‘Good Samaritans’ Fight For Human Rights In Drug War
CRAWFORD — The Revs. Alan and Nancy Bean never dreamed of being on the front lines of the “war on drugs” — let alone actually getting involved in it in their small West Texas town.
But in 1999, these two ordained Baptist ministers were called to form “Friends of Justice Tulia” to get the word out to the national media, NAACP, the ACLU, and the Justice Department that there was something fishy about a local drug sting.
The sting itself initially received glowing yet nasty coverage in their hometown newspaper.
“When I first heard about the drug sting, actually I didn’t know that everybody was black. The race of those arrested was not given in the newspaper account, which is what I was going on,” Rev. Alan Bean told the Iconoclast. “What got me was that they were described as scumbags and known drug dealers in an editorial in the Tulia paper.”
Indeed, 39 of the 46 people arrested for allegedly dealing cocaine were African American and so poor that they had no houses or cars of their own. Moreover, the “drug kingpin,” a 57-year-old pig farmer who lived in a run-down shack, was convicted and given a 90-year sentence.
Yet as the first of the trials were happening, Rev. Bean questioned the verdicts more closely: Why should the sentences be so long? How could there be 46 drug dealers in a town of 5,000? How could any jury convict any alleged criminal on the testimony of a single narcotics agent?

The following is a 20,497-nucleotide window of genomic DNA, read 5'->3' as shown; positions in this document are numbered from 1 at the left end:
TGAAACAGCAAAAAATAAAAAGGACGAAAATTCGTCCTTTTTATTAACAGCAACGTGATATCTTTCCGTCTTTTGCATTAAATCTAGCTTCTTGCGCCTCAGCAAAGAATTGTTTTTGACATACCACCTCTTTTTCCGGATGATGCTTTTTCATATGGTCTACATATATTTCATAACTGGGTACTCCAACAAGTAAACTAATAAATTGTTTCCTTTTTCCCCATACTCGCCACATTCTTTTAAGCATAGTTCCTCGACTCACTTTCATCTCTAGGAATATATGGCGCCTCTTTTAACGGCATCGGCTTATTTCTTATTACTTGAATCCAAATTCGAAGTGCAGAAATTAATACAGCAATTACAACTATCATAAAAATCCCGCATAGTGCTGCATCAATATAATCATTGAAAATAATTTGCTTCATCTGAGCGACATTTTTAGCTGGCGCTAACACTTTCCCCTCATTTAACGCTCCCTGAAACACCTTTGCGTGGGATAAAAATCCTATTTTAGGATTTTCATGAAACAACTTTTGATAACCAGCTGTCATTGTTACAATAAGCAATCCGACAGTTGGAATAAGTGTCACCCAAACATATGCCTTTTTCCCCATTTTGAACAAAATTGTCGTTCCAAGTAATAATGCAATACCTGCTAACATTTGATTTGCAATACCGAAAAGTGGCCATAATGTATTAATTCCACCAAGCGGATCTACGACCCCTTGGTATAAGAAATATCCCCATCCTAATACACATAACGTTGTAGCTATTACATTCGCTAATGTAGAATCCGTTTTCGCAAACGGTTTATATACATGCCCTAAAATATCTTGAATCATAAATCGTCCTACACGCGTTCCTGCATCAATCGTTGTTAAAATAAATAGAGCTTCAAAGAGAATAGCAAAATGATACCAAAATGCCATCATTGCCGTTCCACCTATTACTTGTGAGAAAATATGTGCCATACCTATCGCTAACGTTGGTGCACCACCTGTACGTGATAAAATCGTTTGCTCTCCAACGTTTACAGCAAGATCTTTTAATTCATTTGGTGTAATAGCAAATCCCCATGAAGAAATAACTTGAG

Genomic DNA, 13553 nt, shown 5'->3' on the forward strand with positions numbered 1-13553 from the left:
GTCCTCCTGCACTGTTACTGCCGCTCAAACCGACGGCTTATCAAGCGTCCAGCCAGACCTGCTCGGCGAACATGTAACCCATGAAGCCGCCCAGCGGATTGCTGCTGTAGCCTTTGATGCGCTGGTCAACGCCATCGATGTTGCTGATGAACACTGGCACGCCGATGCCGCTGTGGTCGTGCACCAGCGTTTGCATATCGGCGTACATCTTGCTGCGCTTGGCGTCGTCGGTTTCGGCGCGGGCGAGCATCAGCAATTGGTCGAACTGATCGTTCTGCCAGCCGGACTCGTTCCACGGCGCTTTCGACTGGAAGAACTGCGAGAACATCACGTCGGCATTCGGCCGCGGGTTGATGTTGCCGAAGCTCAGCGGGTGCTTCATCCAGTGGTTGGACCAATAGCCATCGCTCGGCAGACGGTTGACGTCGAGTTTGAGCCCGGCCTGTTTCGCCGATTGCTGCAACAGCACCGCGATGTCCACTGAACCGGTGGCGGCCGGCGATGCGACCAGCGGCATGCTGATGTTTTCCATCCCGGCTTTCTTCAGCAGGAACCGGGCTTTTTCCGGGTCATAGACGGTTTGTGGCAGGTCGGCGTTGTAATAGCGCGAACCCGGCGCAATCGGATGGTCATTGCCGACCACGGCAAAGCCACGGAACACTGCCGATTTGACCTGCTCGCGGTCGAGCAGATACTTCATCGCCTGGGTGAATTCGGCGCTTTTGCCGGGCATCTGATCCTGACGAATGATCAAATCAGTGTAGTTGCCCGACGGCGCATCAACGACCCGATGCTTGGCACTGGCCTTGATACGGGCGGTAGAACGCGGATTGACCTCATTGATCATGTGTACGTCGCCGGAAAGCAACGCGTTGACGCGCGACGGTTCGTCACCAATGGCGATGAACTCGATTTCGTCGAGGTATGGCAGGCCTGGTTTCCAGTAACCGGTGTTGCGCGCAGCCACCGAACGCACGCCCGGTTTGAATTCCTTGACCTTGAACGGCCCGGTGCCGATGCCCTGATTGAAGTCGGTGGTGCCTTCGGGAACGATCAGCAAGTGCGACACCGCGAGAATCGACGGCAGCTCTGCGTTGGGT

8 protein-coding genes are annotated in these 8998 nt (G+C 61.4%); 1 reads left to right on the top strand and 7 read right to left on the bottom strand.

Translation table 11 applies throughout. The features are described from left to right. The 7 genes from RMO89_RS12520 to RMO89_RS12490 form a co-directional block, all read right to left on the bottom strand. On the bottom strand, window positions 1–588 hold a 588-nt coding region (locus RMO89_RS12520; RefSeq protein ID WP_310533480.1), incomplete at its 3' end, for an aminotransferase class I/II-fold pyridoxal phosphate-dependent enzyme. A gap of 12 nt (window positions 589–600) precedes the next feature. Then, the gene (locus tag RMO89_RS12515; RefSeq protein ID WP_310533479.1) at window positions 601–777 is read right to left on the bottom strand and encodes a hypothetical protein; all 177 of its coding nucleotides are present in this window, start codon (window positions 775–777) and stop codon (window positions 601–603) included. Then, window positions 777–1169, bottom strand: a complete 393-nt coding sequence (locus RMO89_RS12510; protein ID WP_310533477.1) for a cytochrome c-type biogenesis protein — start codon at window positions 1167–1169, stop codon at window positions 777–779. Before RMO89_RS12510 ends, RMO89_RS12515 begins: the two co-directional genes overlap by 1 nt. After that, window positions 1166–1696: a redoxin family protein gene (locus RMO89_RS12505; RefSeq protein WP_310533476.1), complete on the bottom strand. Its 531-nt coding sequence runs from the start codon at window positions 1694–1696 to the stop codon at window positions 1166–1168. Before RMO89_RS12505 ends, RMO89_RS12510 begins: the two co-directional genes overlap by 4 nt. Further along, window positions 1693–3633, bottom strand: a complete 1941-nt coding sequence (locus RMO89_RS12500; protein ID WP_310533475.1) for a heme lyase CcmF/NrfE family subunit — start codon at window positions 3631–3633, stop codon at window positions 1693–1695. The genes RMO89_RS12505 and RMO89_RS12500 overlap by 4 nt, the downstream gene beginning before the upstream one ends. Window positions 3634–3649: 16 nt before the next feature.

To Rev. Bean, this style of due process just didn’t make sense biblically.
“The Bible says that nobody is to be convicted except on the word of at least two witnesses. That’s not just a passing reference in the Bible. Moses said it. Paul confirmed it. Jesus confirmed it. I mean, no matter who your favorite figure is in the Bible, they said it,” said Rev. Bean. “That teaching isn’t just there because it appealed to somebody. It just made sense. It’s not just to take any single person’s word for anything, particularly when a person’s freedom is riding on the line.”
As this lone undercover agent — Tom Coleman — was basking in the spotlight of his work, more information surfaced. Coleman made his living working low-level law enforcement jobs in country towns. His position was funded through a federal anti-drug program that reached rural areas outside of the Drug Enforcement Administration.
However, Coleman made for a lousy undercover agent, never wearing a wire, taking photographs and videotapes, nor hiring a partner to verify his work on the Tulia sting. Still, a number of predominately white juries believed him and sent the defendants to prison with terms ranging from 90 years to 400 years, the latter given for one man with a prior conviction.
With its team of racially-integrated and persistent volunteers, the Friends of Justice eventually obtained media exposure. An article in the Texas Observer and a documentary on the irregularities of the Tulia case convinced several civil rights organizations to take the case seriously.
Coleman — who had received a “Lawman of the Year” award for this work in Tulia, though he himself had a criminal record — was later indicted for fabricating evidence and suppling false trial testimony. Texas Gov. Rick Perry eventually pardoned the defendants, releasing them from prison. Tulia’s drug task force was also closed in a $6 million settlement with the victims.
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